A proper diet and healthy nutrition is a vital part of any animal’s wellbeing, even your bearded dragon. It is extremely simple to find them all of the protein they could ever want from crickets to mealworms and everything in between, but what about other types of food.
Bearded dragons are omnivorous, meaning they consume meat, fruit, and vegetables. This is not always common knowledge and takes extensive research, trial and error, and a few taste tests to discover what else your precious bearded dragon can consume.
It is important to conduct the proper research before you begin introducing new foods into your bearded dragon’s diet, luckily, I have taken the liberty of doing some of this research for you.
Today we will be discussing the different types of vegetables that your beardie may enjoy, how often they should have them, the nutritional benefit, and even some vegetables they should not have. It is important to note and remember which vegetables are safe for your bearded dragon to consume and which are not.
Don’t worry yourself too much, we will be covering these things below and by the end you should be much more knowledgeable to properly care for and feed your bearded dragon.
While this guide will help you on your journey with your bearded dragon, it is important to note that not all bearded dragons will enjoy the same things and you should always pay attention to how your beardie reacts to, responds to, and digests any and all foods you may give to your bearded dragon. Some terms we will be referring to in this guide are phosphates and oxalates, these are calcium binding agents that disrupt proper absorption into the body and should be consumed with caution.
Now, let’s dig in to the wonderfully colorful world of vegetables that are safe and unsafe for your beardie by discussing the different types of vegetables.
Type 1: Dark Leafy Green Vegetables:
Leafy greens are an important part of any bearded dragon’s diet. However, finding the ones that your bearded dragon enjoys will take some trial and error.
While there are some greens that are great to give on a daily basis, there are also some that should be given on occasion and in small amounts. The majority of leafy greens your bearded dragon can safely consume should contain a higher calcium to phosphorus ratio, which will help correct and prevent metabolic bone disease.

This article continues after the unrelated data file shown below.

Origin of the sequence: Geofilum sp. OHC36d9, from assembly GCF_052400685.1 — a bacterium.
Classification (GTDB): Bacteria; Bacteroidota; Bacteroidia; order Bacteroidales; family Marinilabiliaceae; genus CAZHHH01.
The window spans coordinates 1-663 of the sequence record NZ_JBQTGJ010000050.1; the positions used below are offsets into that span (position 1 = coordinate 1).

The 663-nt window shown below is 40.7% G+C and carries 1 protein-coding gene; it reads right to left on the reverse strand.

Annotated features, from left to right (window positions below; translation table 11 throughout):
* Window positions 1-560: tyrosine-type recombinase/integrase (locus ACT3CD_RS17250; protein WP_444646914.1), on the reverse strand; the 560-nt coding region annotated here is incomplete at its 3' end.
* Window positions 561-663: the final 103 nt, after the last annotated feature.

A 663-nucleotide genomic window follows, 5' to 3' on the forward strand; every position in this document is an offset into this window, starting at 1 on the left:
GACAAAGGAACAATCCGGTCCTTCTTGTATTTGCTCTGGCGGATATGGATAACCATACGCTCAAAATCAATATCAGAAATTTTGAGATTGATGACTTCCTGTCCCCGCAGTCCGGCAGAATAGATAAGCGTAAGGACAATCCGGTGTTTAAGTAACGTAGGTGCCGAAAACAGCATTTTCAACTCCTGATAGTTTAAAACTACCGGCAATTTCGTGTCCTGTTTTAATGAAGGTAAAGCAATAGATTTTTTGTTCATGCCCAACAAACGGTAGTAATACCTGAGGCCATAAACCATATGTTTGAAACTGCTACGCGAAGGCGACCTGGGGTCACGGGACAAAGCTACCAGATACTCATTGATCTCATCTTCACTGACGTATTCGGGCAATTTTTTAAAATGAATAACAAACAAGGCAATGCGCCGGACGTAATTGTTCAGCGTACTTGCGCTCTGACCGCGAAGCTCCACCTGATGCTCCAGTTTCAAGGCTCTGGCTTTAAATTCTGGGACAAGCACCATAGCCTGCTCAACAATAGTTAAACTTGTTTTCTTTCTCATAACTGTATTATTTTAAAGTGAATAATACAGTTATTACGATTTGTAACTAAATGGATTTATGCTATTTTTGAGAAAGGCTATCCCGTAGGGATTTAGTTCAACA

Leafy greens that are safe for your bearded dragon to have on a daily basis include: carrot tops, chicory, endive, radicchio, and spring mix. Leafy greens that should only be consumed on occasion and in small amounts due to low amounts of oxalates include: dandelion greens, escarole, kale, mustard greens, and watercress.
Leafy greens that should only be consumed rarely and in very small amounts due to high amounts of oxalates include: beet greens, collard greens, parsley, spinach, and swiss chard.
Type 2: Root Vegetables:
Root vegetables are vegetables that grow underground. Since root vegetables grow under the ground they are packed with nutrients and can be a very healthy addition to your bearded dragon’s diet.
Turnips are a great example of this; they are loaded with vitamins A, C, and E, and also provide calcium and fiber. When giving your beardie turnips, it is safe to give the entire vegetable, just be sure to finely chop the bulb.
Sweet potatoes are high in vitamin A but should be offered in moderation due to its poor calcium to phosphorus ratio. Radish greens can be given regularly as they are packed with vitamins and nutrients such as vitamins C and B6, calcium, iron, and magnesium.
Carrots make a nice, crunchy snack on occasion as they are full of vitamin A and beta carotene, however, too much vitamin A can cause toxicity. When it comes to root vegetables, it is better to err on the side of caution by only providing them on occasion to your bearded dragon, and to thoroughly wash them before giving them to your beardie.
Type 3: Cruciferous Vegetables:
Cruciferous vegetables are low in calories and high in vitamins E, C, and K, folate, and fiber. Cruciferous vegetables include broccoli, brussel sprouts, cauliflower, rutabaga, and kohlrabi; all of which are completely acceptable to give to your bearded dragon but only in small amounts and on rare occasions as a treat.